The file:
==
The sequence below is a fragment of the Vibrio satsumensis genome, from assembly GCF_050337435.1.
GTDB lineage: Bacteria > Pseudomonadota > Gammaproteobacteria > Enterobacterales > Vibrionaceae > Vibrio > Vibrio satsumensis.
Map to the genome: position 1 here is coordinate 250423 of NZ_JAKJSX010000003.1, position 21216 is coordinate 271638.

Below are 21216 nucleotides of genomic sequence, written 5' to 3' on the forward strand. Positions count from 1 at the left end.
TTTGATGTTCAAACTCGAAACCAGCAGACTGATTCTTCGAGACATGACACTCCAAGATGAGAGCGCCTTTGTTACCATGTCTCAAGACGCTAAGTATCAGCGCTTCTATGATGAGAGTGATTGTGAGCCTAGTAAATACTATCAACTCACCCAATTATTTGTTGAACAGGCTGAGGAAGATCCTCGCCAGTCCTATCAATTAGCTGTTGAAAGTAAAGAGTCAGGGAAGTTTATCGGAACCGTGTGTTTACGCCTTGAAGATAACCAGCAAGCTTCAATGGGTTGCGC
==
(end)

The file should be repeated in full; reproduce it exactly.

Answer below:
The sequence below is a fragment of the Vibrio satsumensis genome, from assembly GCF_050337435.1.
GTDB lineage: Bacteria > Pseudomonadota > Gammaproteobacteria > Enterobacterales > Vibrionaceae > Vibrio > Vibrio satsumensis.
Map to the genome: position 1 here is coordinate 250423 of NZ_JAKJSX010000003.1, position 21216 is coordinate 271638.

Below are 21216 nucleotides of genomic sequence, written 5' to 3' on the forward strand. Positions count from 1 at the left end.
TTTGATGTTCAAACTCGAAACCAGCAGACTGATTCTTCGAGACATGACACTCCAAGATGAGAGCGCCTTTGTTACCATGTCTCAAGACGCTAAGTATCAGCGCTTCTATGATGAGAGTGATTGTGAGCCTAGTAAATACTATCAACTCACCCAATTATTTGTTGAACAGGCTGAGGAAGATCCTCGCCAGTCCTATCAATTAGCTGTTGAAAGTAAAGAGTCAGGGAAGTTTATCGGAACCGTGTGTTTACGCCTTGAAGATAACCAGCAAGCTTCAATGGGTTGCGC